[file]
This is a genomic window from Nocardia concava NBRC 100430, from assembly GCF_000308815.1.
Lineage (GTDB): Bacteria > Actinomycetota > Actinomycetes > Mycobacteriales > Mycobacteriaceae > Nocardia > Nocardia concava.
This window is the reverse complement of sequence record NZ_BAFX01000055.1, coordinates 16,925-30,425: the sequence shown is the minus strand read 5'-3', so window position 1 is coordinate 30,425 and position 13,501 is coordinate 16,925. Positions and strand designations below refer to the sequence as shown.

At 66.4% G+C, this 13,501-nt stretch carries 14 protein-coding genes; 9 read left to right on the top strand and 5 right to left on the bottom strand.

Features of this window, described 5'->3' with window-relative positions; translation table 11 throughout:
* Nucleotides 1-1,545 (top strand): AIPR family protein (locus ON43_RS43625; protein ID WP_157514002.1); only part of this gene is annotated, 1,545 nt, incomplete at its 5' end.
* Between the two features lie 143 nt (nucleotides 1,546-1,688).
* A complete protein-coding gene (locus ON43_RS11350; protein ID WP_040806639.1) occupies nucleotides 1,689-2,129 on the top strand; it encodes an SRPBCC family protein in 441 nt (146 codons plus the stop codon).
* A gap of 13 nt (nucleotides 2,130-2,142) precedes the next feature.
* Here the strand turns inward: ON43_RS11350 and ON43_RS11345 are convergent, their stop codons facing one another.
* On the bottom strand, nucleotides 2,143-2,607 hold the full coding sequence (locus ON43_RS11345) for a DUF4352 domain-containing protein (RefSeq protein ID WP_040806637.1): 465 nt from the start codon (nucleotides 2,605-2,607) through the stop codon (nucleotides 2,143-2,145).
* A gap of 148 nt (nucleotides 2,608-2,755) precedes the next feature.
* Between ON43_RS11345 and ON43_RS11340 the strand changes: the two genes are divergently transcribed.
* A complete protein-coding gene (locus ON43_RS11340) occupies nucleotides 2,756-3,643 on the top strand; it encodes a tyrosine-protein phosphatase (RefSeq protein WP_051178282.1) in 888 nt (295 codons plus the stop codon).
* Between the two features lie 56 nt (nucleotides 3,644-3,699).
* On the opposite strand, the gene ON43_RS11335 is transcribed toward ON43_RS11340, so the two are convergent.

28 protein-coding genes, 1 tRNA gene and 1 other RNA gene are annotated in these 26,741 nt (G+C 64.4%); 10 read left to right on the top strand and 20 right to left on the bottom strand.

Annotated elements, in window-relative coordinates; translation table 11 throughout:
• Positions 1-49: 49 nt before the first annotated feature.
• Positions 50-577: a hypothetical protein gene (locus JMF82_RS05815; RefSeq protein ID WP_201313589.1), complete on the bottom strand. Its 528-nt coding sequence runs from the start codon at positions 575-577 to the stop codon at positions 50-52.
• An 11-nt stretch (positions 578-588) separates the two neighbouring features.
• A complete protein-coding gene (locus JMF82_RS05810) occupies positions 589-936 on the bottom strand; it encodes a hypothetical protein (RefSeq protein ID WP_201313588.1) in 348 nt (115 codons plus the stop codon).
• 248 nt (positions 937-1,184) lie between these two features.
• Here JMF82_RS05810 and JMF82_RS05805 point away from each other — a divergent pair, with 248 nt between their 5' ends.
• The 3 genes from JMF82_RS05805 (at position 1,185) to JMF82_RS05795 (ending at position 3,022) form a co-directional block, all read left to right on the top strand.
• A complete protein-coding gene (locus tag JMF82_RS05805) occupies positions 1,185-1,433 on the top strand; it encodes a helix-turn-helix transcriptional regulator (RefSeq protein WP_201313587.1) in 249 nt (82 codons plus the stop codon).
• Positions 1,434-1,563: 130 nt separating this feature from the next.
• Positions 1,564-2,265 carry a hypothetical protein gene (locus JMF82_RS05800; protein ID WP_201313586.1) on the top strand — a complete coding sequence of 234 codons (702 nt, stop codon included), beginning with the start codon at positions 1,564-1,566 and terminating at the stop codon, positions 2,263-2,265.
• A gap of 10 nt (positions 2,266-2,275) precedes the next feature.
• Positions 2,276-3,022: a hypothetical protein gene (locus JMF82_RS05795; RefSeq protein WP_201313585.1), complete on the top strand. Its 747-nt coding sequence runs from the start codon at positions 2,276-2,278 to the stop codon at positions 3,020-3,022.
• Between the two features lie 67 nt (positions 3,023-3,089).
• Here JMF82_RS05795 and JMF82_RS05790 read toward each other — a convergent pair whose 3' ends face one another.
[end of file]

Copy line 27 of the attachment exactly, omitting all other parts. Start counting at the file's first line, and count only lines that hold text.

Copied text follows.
• Positions 1,434-1,563: 130 nt separating this feature from the next.